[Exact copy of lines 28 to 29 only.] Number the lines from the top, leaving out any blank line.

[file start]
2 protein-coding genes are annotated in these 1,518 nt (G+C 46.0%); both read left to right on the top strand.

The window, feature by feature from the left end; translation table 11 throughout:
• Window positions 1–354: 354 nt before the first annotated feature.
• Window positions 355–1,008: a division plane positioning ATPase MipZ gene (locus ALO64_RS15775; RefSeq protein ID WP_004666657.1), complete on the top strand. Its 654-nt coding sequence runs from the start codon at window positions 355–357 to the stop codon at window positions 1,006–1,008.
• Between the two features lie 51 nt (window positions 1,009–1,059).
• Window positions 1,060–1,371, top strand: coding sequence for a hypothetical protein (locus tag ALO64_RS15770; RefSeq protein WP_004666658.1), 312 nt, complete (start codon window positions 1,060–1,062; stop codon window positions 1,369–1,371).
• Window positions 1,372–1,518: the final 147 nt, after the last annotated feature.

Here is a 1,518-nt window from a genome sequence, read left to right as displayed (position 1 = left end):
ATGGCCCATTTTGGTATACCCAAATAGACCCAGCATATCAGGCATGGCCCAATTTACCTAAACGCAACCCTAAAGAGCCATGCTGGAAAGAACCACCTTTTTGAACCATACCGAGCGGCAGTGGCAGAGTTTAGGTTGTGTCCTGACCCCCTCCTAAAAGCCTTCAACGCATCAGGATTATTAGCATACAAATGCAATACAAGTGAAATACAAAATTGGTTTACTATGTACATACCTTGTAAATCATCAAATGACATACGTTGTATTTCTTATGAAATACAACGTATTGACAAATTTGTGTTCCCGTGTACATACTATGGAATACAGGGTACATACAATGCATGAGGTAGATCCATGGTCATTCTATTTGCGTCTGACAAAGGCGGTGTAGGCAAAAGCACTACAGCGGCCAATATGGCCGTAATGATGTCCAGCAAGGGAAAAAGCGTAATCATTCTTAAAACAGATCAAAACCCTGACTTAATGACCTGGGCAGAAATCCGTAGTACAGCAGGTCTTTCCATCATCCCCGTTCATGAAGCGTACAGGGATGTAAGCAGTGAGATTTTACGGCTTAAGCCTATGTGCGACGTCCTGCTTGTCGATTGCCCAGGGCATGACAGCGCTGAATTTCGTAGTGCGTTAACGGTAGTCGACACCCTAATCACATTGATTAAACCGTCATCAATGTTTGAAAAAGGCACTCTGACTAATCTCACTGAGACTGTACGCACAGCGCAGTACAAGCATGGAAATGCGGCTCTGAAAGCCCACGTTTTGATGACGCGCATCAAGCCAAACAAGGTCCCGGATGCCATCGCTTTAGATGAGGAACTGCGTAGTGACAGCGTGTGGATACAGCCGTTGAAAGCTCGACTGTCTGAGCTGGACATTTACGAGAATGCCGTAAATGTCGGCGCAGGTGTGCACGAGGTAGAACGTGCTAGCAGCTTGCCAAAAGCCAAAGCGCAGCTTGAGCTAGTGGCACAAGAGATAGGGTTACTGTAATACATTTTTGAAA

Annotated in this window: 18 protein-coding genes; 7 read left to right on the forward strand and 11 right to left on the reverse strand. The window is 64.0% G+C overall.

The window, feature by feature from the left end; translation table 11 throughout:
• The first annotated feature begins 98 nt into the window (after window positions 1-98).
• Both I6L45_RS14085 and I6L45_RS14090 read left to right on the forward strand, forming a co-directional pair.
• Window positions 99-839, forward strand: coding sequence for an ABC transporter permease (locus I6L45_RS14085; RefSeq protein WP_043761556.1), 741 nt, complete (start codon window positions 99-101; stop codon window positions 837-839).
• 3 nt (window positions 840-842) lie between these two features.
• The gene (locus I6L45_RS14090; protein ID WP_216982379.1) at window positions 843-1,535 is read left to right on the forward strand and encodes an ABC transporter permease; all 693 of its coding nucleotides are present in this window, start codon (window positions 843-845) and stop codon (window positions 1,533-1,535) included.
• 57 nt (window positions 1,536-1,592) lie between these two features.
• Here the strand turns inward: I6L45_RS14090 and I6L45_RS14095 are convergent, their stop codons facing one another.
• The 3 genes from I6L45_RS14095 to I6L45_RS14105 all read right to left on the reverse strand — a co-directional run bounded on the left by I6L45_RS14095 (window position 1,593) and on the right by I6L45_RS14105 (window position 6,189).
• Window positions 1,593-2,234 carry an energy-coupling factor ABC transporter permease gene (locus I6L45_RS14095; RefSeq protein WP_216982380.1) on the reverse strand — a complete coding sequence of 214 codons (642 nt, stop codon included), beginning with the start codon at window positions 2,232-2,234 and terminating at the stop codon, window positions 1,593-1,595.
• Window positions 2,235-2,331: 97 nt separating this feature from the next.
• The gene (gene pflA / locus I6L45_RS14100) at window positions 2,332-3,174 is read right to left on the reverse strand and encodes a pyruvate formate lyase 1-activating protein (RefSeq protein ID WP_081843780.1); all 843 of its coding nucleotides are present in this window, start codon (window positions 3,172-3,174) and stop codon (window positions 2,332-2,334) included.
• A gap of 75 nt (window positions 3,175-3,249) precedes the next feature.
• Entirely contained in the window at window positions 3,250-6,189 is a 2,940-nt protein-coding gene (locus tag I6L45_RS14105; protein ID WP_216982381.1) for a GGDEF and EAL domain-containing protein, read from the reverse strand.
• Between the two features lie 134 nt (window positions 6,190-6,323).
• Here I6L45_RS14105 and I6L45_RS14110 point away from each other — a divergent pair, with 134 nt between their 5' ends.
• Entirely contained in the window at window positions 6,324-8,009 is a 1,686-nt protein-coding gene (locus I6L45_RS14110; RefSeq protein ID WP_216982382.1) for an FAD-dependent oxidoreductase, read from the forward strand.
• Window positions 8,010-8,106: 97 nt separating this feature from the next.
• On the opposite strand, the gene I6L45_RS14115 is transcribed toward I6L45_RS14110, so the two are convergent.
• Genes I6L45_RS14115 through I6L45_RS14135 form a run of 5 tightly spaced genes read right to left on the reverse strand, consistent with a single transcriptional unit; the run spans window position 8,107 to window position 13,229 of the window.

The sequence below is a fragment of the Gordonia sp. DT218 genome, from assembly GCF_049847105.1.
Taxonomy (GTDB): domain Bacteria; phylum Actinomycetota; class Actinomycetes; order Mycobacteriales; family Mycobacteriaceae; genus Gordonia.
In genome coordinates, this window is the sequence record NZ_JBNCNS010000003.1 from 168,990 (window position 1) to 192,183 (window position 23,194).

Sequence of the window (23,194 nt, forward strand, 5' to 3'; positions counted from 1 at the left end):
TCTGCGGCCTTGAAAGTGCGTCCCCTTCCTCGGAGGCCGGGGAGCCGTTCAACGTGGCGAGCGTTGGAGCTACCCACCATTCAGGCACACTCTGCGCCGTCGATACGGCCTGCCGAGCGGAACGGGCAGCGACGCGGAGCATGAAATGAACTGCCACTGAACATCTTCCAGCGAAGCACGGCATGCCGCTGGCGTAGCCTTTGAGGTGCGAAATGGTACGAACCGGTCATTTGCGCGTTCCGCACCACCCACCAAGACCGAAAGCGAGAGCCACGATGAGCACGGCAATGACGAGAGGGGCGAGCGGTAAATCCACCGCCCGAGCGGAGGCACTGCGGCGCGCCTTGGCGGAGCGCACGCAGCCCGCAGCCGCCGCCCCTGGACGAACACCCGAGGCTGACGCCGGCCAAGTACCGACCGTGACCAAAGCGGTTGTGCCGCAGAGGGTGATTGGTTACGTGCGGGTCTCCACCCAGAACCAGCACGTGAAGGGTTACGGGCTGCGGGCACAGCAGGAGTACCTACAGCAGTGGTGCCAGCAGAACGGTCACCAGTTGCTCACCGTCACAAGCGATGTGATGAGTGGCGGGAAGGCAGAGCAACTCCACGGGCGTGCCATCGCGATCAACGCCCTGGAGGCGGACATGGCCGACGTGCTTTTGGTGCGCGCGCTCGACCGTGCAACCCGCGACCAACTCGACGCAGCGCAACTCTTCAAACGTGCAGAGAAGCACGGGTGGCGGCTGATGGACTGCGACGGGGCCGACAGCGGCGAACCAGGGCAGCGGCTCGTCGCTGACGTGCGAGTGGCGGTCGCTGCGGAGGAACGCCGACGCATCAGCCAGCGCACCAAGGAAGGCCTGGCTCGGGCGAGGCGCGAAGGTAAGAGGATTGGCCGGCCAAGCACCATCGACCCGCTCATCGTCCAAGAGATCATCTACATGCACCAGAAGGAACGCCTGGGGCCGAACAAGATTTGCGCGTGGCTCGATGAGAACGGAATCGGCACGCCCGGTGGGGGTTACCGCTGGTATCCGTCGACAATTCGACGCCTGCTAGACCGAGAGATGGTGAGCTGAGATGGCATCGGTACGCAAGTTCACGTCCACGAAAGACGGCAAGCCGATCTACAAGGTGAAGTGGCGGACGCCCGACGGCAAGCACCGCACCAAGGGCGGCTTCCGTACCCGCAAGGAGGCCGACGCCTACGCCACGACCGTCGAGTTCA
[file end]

• Window positions 8,010-8,106: 97 nt separating this feature from the next.
• On the opposite strand, the gene I6L45_RS14115 is transcribed toward I6L45_RS14110, so the two are convergent.